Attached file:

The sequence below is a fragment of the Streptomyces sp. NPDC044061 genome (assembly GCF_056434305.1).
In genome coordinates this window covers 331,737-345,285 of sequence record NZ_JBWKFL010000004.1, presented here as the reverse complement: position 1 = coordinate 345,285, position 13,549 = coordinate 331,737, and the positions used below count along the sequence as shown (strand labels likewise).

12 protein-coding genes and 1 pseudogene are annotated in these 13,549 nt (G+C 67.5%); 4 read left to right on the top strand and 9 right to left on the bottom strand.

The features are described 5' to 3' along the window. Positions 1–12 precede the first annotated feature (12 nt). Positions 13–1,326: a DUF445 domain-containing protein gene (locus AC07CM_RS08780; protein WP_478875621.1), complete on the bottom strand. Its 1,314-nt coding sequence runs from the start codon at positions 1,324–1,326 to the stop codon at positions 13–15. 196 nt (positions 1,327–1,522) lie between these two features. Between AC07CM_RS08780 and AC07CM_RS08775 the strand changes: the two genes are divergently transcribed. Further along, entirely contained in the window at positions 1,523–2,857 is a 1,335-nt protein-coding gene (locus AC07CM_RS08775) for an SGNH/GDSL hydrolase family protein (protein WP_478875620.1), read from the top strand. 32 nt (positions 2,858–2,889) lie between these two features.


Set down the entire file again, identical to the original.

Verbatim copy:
The sequence below is a fragment of the Streptomyces sp. NPDC044061 genome (assembly GCF_056434305.1).
In genome coordinates this window covers 331,737-345,285 of sequence record NZ_JBWKFL010000004.1, presented here as the reverse complement: position 1 = coordinate 345,285, position 13,549 = coordinate 331,737, and the positions used below count along the sequence as shown (strand labels likewise).

12 protein-coding genes and 1 pseudogene are annotated in these 13,549 nt (G+C 67.5%); 4 read left to right on the top strand and 9 right to left on the bottom strand.

The features are described 5' to 3' along the window. Positions 1–12 precede the first annotated feature (12 nt). Positions 13–1,326: a DUF445 domain-containing protein gene (locus AC07CM_RS08780; protein WP_478875621.1), complete on the bottom strand. Its 1,314-nt coding sequence runs from the start codon at positions 1,324–1,326 to the stop codon at positions 13–15. 196 nt (positions 1,327–1,522) lie between these two features. Between AC07CM_RS08780 and AC07CM_RS08775 the strand changes: the two genes are divergently transcribed. Further along, entirely contained in the window at positions 1,523–2,857 is a 1,335-nt protein-coding gene (locus AC07CM_RS08775) for an SGNH/GDSL hydrolase family protein (protein WP_478875620.1), read from the top strand. 32 nt (positions 2,858–2,889) lie between these two features.